Under a California law that took effect on January 1, 2019, ignition interlock devices (IID) must be installed in the vehicles of those who have been convicted of driving under the influence (DUI) multiple times or just once if injury was involved. The interlock device must remain in the vehicle for a period of 12-48 months.
Commonly known as breathalyzers, IIDs are connected to a vehicle’s engine and detect alcohol on the breath of a driver. If alcohol is detected, the IID prevents the vehicle from starting. The IID also requires “rolling” samples during vehicle operation. If a breath sample fails during operation, it will record the failed test on the device.
While the new requirements took effect at the beginning of this year, the original ignition interlock device (IID) law was actually approved in 2016 (California Senate Bill 1046).
The legislation was introduced as a pilot program in February 2016 and only applied to four counties: Alameda, Los Angeles, Sacramento, and Tulare. The program was extended until July 2018. During the pilot program, DUI offenders in these counties were subject to the conditions that now apply to every driver in the state.
The law says IIDs are required in the following situations:
These changes expire in 2026 unless there are more revisions to the law.
As of July 2018, 32 states and the District of Columbia required the installation of IIDs for all convicted drunk drivers. The Centers for Disease Control and Prevention (CDC) states that requiring or incentivizing the use of IIDs reduces repeat DUI offenses by about 70 percent.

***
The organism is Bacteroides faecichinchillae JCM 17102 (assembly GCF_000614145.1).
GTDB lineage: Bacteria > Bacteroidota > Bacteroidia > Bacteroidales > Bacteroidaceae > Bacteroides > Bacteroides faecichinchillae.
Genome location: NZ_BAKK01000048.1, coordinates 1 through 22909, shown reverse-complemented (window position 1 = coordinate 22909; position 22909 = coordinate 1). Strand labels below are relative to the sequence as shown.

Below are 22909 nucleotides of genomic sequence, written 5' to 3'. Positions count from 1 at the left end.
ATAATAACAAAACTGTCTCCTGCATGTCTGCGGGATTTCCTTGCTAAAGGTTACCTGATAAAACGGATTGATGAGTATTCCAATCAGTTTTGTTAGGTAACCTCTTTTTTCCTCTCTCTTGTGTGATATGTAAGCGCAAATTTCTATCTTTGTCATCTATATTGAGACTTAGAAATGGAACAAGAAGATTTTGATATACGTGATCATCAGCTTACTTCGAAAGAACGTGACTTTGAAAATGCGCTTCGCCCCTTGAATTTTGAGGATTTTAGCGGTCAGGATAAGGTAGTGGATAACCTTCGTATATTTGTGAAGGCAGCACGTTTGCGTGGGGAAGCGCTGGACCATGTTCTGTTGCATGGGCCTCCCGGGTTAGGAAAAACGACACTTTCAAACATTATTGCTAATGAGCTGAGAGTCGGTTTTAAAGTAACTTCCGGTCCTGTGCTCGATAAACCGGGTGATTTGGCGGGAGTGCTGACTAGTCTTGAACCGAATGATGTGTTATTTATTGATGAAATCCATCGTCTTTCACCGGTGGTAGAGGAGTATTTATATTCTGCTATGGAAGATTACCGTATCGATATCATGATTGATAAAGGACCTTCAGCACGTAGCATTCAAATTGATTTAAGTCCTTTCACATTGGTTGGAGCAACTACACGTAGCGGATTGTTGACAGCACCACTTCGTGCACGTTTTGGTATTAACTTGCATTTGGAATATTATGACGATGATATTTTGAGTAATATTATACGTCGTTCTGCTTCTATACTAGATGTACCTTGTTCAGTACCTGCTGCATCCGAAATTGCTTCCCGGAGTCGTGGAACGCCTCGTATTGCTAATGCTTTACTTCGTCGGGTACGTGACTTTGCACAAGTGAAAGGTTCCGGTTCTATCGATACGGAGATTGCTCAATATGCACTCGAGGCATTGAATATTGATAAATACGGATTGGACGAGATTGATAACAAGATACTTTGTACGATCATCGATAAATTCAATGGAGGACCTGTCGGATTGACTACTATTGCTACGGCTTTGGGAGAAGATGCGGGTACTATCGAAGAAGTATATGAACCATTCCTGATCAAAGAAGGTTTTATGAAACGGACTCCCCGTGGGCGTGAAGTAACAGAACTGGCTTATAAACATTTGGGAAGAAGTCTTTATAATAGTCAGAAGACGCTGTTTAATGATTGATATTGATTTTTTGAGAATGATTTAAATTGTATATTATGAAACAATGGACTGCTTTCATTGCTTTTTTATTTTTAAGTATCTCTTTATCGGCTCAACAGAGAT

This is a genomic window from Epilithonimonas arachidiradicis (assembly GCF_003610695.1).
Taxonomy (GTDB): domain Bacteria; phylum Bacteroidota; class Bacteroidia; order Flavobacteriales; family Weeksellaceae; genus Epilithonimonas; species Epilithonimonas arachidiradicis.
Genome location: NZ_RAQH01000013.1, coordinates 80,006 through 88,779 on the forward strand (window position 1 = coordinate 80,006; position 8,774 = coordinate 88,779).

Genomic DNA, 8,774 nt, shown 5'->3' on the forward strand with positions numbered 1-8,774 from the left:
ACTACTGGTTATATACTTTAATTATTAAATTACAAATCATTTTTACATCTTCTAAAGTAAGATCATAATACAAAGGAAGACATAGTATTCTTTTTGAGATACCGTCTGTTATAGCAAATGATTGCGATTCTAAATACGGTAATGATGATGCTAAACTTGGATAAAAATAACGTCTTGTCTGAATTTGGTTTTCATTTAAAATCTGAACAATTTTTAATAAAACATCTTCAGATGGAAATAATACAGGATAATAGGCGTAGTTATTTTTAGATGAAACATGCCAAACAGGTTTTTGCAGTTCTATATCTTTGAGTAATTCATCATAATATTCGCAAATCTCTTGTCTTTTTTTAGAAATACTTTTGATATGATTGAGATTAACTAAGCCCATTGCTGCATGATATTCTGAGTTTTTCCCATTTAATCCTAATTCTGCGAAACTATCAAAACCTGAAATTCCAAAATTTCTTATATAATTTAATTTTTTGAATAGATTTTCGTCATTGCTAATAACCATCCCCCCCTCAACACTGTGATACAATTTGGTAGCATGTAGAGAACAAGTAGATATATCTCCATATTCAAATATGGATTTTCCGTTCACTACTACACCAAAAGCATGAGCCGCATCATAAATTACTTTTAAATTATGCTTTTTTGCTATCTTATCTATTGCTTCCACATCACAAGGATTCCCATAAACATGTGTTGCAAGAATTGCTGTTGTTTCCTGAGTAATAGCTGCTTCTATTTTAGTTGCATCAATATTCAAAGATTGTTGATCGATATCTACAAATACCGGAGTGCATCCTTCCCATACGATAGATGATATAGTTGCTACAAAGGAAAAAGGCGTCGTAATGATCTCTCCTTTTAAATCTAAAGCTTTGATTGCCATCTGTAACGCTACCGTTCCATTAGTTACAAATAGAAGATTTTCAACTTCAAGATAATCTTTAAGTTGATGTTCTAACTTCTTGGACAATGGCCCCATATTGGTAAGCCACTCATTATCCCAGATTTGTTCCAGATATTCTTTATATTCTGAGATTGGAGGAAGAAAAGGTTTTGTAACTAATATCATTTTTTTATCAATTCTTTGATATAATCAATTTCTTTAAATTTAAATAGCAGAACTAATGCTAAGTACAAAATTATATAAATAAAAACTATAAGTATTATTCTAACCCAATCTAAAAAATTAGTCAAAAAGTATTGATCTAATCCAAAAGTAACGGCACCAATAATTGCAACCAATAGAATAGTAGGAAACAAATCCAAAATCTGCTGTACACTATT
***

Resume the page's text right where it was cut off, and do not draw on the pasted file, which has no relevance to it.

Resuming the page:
According to Mothers Against Drunk Driving (MADD), California IIDs have prevented more than one million drinking and driving events since 2010. A report from the California Department of Motor Vehicles (DMV) states that IIDs are 74 percent more effective in preventing repeat DUIs compared to suspending the driver’s licenses of first time DUI offenders. Among second time DUI offenders, IIDs are 70 percent more effective.
Approximately 50 to 75 percent of DUI offenders in California continue to drive illegally after an arrest, and do not join IID or treatment programs. The new IID law aims to incentivize IID use by allowing offenders to gain driving privileges soon after arrest if they comply with restrictions.
There are some who oppose the new law requiring IID installation for DUI offenders. Some say the requirement is too harsh for first-time DUI offenders. Others point out that repeat offenses typically occur more than six months after the first. With IIDs only required for six months following a first offense, opponents argue the devices would not be helpful in deterring repeat DUIs.
Others cite the cost of installation and maintenance and say this creates a financial burden for offenders. IIDs have an estimated monthly cost between $60 and $80 for maintenance.
If you were injured in a car accident caused by a drunk driver, you may be entitled to compensation for your medical bills, lost wages, and pain and suffering. Our Sacramento car accident attorneys can review your claim and inform you of the legal options available to obtain the compensation you deserve.
Request a free, no obligation consultation today. There are no upfront fees. You only pay us if we recover compensation on your behalf.
Call (916) 777-7777 today.